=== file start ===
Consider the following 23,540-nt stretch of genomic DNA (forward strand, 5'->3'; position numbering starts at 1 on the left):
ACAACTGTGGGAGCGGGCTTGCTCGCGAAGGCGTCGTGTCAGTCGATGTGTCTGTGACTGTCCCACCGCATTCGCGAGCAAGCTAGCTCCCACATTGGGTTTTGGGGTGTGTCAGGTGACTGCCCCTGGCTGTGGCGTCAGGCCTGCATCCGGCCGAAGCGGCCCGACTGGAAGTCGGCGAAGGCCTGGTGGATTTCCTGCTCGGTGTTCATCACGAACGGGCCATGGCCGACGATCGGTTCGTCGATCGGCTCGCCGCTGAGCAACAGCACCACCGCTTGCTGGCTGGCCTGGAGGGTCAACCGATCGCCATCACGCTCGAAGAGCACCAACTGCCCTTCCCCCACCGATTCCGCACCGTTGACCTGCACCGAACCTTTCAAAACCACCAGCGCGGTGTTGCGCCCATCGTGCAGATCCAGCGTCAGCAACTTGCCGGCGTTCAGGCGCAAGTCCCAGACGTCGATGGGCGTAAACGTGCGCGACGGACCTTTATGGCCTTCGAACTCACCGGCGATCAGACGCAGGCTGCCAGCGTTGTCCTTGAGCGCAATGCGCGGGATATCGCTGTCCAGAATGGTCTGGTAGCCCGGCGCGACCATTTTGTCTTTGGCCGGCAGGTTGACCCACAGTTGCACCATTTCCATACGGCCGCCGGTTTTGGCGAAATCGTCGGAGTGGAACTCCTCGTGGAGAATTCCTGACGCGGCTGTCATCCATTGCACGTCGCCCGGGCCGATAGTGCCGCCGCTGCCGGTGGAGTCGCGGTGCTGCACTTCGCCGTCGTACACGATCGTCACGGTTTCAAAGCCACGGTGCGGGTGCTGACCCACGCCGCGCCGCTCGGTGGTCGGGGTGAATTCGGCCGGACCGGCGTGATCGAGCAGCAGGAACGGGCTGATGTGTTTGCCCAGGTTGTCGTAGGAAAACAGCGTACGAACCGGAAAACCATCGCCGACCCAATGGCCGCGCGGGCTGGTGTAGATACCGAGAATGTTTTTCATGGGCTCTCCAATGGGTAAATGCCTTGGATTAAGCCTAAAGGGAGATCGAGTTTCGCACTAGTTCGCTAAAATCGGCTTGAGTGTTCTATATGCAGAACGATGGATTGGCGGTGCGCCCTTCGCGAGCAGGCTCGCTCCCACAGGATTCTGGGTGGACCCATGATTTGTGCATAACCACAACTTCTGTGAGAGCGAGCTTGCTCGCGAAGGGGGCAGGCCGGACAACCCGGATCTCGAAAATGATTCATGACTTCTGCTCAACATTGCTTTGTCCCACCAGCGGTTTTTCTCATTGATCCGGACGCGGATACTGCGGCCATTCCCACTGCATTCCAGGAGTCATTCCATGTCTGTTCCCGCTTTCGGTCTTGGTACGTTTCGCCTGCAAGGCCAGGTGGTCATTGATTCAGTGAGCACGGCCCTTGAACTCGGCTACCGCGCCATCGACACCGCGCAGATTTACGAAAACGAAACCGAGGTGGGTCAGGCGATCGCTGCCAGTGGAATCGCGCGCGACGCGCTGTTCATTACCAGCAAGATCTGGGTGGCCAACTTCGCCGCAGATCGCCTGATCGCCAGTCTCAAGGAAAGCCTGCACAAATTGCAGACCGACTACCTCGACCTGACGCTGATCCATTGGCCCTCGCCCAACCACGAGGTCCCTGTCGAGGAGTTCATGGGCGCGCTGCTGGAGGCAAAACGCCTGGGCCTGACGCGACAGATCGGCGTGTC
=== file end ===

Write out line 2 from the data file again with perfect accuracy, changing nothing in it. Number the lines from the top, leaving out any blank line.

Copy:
ACAACTGTGGGAGCGGGCTTGCTCGCGAAGGCGTCGTGTCAGTCGATGTGTCTGTGACTGTCCCACCGCATTCGCGAGCAAGCTAGCTCCCACATTGGGTTTTGGGGTGTGTCAGGTGACTGCCCCTGGCTGTGGCGTCAGGCCTGCATCCGGCCGAAGCGGCCCGACTGGAAGTCGGCGAAGGCCTGGTGGATTTCCTGCTCGGTGTTCATCACGAACGGGCCATGGCCGACGATCGGTTCGTCGATCGGCTCGCCGCTGAGCAACAGCACCACCGCTTGCTGGCTGGCCTGGAGGGTCAACCGATCGCCATCACGCTCGAAGAGCACCAACTGCCCTTCCCCCACCGATTCCGCACCGTTGACCTGCACCGAACCTTTCAAAACCACCAGCGCGGTGTTGCGCCCATCGTGCAGATCCAGCGTCAGCAACTTGCCGGCGTTCAGGCGCAAGTCCCAGACGTCGATGGGCGTAAACGTGCGCGACGGACCTTTATGGCCTTCGAACTCACCGGCGATCAGACGCAGGCTGCCAGCGTTGTCCTTGAGCGCAATGCGCGGGATATCGCTGTCCAGAATGGTCTGGTAGCCCGGCGCGACCATTTTGTCTTTGGCCGGCAGGTTGACCCACAGTTGCACCATTTCCATACGGCCGCCGGTTTTGGCGAAATCGTCGGAGTGGAACTCCTCGTGGAGAATTCCTGACGCGGCTGTCATCCATTGCACGTCGCCCGGGCCGATAGTGCCGCCGCTGCCGGTGGAGTCGCGGTGCTGCACTTCGCCGTCGTACACGATCGTCACGGTTTCAAAGCCACGGTGCGGGTGCTGACCCACGCCGCGCCGCTCGGTGGTCGGGGTGAATTCGGCCGGACCGGCGTGATCGAGCAGCAGGAACGGGCTGATGTGTTTGCCCAGGTTGTCGTAGGAAAACAGCGTACGAACCGGAAAACCATCGCCGACCCAATGGCCGCGCGGGCTGGTGTAGATACCGAGAATGTTTTTCATGGGCTCTCCAATGGGTAAATGCCTTGGATTAAGCCTAAAGGGAGATCGAGTTTCGCACTAGTTCGCTAAAATCGGCTTGAGTGTTCTATATGCAGAACGATGGATTGGCGGTGCGCCCTTCGCGAGCAGGCTCGCTCCCACAGGATTCTGGGTGGACCCATGATTTGTGCATAACCACAACTTCTGTGAGAGCGAGCTTGCTCGCGAAGGGGGCAGGCCGGACAACCCGGATCTCGAAAATGATTCATGACTTCTGCTCAACATTGCTTTGTCCCACCAGCGGTTTTTCTCATTGATCCGGACGCGGATACTGCGGCCATTCCCACTGCATTCCAGGAGTCATTCCATGTCTGTTCCCGCTTTCGGTCTTGGTACGTTTCGCCTGCAAGGCCAGGTGGTCATTGATTCAGTGAGCACGGCCCTTGAACTCGGCTACCGCGCCATCGACACCGCGCAGATTTACGAAAACGAAACCGAGGTGGGTCAGGCGATCGCTGCCAGTGGAATCGCGCGCGACGCGCTGTTCATTACCAGCAAGATCTGGGTGGCCAACTTCGCCGCAGATCGCCTGATCGCCAGTCTCAAGGAAAGCCTGCACAAATTGCAGACCGACTACCTCGACCTGACGCTGATCCATTGGCCCTCGCCCAACCACGAGGTCCCTGTCGAGGAGTTCATGGGCGCGCTGCTGGAGGCAAAACGCCTGGGCCTGACGCGACAGATCGGCGTGTC